PLANS to knock down a house in Newtown Road and replace it with a block of flats have been turned down by the council.

Najabat Ali had wanted to demolish 18 Newtown Road and build a block of six one-bedroom flats.

But Worcester City Council said the proposed building would be “over dominant” because of its “siting, poor design, scale and the lack of opportunity for any meaningful landscaping”.

Refusing planning approval, planning officers also said the flats would have been an “incongruous, harmful and visually intrusive addition to the street”.

In setting out their reasons for refusal, officers said the development would have stopped sunlight getting to neighbouring properties and would have provided “a sub-standard form of accommodation for prospective occupants” because of the lack of garden space.

Highways officers had raised concerns that vehicles entering and leaving the site would impact traffic on the busy Newtown Road.

Plans for the flats stated that each apartment would have had its own parking space, with new access created from Newtown Road.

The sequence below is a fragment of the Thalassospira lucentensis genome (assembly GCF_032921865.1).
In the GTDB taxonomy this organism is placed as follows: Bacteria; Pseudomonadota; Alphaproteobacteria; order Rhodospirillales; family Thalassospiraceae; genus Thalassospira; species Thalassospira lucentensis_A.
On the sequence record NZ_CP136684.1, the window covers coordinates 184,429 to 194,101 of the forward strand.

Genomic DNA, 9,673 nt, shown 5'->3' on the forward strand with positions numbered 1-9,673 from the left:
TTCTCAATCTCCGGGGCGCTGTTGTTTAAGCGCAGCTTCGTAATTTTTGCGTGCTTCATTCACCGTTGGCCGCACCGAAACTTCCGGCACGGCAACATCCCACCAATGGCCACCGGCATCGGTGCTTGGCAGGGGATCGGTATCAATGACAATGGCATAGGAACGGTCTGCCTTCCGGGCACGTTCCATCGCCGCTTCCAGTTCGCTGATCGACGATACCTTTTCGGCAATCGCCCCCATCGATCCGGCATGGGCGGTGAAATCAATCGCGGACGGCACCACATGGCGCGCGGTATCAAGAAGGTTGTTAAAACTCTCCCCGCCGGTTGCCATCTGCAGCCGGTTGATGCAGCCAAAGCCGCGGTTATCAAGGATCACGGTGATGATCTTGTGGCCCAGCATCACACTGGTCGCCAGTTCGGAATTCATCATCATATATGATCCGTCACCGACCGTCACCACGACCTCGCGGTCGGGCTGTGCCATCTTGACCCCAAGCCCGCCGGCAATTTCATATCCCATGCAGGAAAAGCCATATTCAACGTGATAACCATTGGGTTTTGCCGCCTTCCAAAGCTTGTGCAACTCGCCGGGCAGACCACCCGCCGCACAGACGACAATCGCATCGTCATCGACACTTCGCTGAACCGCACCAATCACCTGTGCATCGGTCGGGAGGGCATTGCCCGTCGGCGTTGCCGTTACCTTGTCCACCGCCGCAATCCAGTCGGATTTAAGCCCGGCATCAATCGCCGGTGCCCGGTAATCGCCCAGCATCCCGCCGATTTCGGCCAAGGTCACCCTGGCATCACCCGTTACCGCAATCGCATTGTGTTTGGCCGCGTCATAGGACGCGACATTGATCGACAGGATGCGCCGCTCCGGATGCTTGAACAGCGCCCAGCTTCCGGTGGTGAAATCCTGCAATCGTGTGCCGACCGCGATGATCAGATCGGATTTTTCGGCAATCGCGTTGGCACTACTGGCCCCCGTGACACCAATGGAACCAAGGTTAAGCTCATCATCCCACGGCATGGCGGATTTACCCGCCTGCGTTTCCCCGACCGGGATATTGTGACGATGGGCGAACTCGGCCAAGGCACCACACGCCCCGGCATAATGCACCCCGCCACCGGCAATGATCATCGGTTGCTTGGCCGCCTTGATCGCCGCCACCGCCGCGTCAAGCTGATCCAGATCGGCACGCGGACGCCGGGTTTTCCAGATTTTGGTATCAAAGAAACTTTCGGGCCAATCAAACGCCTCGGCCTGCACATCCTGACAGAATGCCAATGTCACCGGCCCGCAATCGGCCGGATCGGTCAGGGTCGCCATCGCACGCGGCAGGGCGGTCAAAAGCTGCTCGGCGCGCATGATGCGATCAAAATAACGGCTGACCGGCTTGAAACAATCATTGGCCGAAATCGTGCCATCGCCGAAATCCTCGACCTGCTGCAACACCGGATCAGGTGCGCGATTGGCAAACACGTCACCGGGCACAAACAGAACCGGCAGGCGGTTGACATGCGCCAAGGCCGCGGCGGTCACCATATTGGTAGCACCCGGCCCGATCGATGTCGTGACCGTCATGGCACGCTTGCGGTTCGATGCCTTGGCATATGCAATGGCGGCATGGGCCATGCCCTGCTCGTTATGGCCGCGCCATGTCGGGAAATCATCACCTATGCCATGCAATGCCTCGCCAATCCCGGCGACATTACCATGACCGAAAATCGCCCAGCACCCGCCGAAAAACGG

Two electric vehicle charging points and six secure bicycle storage areas were also included in the proposals.

The open-plan flats would have each been one-bedroom, with an en suite bathroom.

Neighbours had objected to the proposals.

Robert Fletcher said: “The current dwelling, although in need of some restoration, is within keeping for the area.

“However, the proposed new development is significantly different and increases density significantly with potential knock-on impacts to available parking in the area as the parking seems to be inadequate.

“I am also concerned that following a pandemic no consideration is being given to outside leisure space for the proposed flats, with a potential for at least 12 adults living in a confined area.”

Residents also raised concerns about the impact the proposed flats could have on existing parking issues.

“The flats are likely to accommodate more than single occupancy, the demand for parking spaces could exceed availability, leading to congestion and noise pollution as people search for parking, or resort to alternative options,” said Emma Phillips.